By David Tuller, DrPH
I have previously documented that some of the leading experts in “medically unexplained symptoms” (MUS) have regularly misstated a core finding from a seminal study in their field. The study—”The cost of somatisation among the working-age population in England for the year 2008–2009”—was published in 2010 in the journal Mental Health in Family Practice.
The same mistake has been repeated in journal after journal, and at least a couple of these instances have been corrected. It has recently been brought to my attention by a shrewd observer that the venerable journal Psychological Medicine published one such study two years ago, with Professor Sir Simon Wessely as a co-author.
Psychological Medicine is the journal that, in 2013, published the infamous PACE trial “recovery” paper, in which participants could get worse on the two primary measures and still be counted as “recovered.” At that time, the journal’s editors-in-chief—Professor Robin Murray from King’s College London, and Professor Kenneth Kendler at Virginia Commonwealth University–refused to acknowledge the paper’s methodological and ethical lapses.
In March of 2017, Virology Blog sent an open letter to the journal requesting retraction of the paper. More than 100 scientists, clinicians, and other experts signed the letter. The journal ignored it. Perhaps relevant to that decision was the fact that PACE lead investigator Professor Michael Sharpe is on the journal’s editorial board. For that matter, so is Sir Simon, who is also a King’s College London colleague of one of the journal’s two top editors, Professor Murray.
Given these links, and judging by the problematic results, it is easy to believe that the Psychological Medicine peer review process for papers from authors viewed as eminent is less than rigorous. Anyway, below is the letter I sent yesterday to Psychological Medicine.
Dear Professors Murray and Kendler:
There is a serious factual error in a 2020 paper (epub 2019) published by Psychological Medicine called “Characteristics of patients with motor functional neurological disorder in a large UK mental health service: a case-control study.” The authors are O’Connell, Nicholson, Wessely, & David.
In their introduction, the authors misstated the core finding of Bermingham et al, a seminal study in their field. They included this sentence: “Bermingham et al. (2010) reported that the incremental cost incurred by somatising patients is £3 billion per year, accounting for 10% of total NHS expenditure.”
This is definitely not what Bermingham et al reported. In fact, Bermingham et al reported that the costs of treating working-age patients assessed to be “somatising” accounted for 10% of NHS expenditures for people of working age–not for the overall populatio. For the year studied in Bermingham et al, total NHS expenditures were around £!00 billion–not the £30 billion implied by O’Connell et al in declaring that £3 billion represented 10% of the total. The statement in O’Connell et al had the obvious but unfortunate effect of more than tripling the apparent impact of the costs of these patients to the NHS.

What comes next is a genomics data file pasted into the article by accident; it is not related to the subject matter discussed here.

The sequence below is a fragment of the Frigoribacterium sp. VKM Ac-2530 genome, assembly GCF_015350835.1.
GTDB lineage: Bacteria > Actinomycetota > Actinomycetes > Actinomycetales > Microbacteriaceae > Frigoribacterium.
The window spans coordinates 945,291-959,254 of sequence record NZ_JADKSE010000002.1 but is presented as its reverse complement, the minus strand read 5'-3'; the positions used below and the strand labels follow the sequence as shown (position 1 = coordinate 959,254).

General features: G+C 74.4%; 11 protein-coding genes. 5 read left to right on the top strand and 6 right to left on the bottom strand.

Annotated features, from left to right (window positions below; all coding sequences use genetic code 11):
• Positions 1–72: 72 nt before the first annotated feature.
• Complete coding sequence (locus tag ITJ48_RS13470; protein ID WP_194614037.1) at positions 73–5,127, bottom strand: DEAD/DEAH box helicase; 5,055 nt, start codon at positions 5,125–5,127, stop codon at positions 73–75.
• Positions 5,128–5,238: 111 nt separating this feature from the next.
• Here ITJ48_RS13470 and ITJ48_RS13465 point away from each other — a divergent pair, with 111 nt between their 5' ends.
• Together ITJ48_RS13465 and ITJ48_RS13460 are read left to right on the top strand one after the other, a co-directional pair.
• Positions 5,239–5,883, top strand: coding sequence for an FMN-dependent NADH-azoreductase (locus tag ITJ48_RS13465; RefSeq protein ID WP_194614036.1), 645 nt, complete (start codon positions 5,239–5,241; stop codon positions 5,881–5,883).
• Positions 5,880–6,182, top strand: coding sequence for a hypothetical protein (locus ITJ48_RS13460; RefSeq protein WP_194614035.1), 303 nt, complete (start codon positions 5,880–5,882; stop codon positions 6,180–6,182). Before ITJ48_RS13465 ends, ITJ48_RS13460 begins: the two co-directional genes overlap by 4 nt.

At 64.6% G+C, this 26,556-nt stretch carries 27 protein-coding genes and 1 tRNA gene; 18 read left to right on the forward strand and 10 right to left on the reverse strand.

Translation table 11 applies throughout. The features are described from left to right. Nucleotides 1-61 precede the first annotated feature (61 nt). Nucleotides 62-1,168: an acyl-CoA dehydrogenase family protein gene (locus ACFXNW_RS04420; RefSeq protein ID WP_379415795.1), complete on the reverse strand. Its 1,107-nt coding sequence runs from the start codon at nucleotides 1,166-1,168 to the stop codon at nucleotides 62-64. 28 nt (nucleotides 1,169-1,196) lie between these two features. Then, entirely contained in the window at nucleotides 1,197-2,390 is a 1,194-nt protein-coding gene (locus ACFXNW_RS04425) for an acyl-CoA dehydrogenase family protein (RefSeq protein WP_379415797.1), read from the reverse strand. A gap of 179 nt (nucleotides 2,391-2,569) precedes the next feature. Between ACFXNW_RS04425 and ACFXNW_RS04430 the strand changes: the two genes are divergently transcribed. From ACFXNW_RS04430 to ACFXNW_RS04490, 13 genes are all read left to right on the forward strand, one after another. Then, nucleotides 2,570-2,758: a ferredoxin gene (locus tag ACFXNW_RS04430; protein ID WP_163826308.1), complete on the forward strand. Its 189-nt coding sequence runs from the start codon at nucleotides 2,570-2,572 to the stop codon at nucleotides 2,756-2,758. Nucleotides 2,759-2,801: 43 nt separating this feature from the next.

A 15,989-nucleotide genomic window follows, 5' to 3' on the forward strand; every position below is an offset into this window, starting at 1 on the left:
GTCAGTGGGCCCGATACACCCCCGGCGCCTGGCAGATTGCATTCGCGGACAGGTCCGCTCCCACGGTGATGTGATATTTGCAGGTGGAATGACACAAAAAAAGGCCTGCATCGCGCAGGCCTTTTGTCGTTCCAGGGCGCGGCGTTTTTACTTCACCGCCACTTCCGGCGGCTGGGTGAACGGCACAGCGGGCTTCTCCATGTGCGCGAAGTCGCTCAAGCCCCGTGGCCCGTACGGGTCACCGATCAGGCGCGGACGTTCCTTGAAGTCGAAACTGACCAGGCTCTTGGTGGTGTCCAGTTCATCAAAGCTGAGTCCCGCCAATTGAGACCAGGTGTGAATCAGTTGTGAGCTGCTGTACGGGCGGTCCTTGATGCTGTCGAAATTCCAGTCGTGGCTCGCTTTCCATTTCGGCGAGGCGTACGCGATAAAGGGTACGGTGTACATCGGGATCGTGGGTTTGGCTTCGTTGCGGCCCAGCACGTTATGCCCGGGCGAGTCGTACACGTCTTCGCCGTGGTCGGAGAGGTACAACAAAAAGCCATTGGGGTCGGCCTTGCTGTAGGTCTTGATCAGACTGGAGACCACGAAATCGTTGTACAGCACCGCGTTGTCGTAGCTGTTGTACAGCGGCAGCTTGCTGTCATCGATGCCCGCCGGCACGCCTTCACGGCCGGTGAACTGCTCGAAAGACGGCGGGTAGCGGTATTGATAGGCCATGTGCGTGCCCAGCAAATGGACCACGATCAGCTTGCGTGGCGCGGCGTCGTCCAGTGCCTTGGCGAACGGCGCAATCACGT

Other experts in “medically unexplained symptoms” (MUS) have similarly cited Bermingham et al inaccurately. Both the British Journal of General Practice and BMJ Open have acceded to requests that the exact same error in papers they published be corrected (see here and here). That some of the most eminent scholars in the MUS field have made this significant mistake in multiple publications over the course of a decade is rather perplexing, as is the repeated failure of the peer review process at multiple journals to catch it.
I am writing to you directly because this does not seem to be a matter for correspondence or for an exchange of views with the authors. The statement about Bermingham et al is false and needs to be corrected.
I have cc’d the corresponding author on this message. I have also cc’d the primary author of the mis-quoted study, Bermingham et al, in case there is any confusion over the meaning of the data.
Thank you for your prompt attention to this matter.
David Tuller, DrPH
Senior Fellow in Public Health and Journalism
Center for Global Public Health
School of Public Health
University of California, Berkeley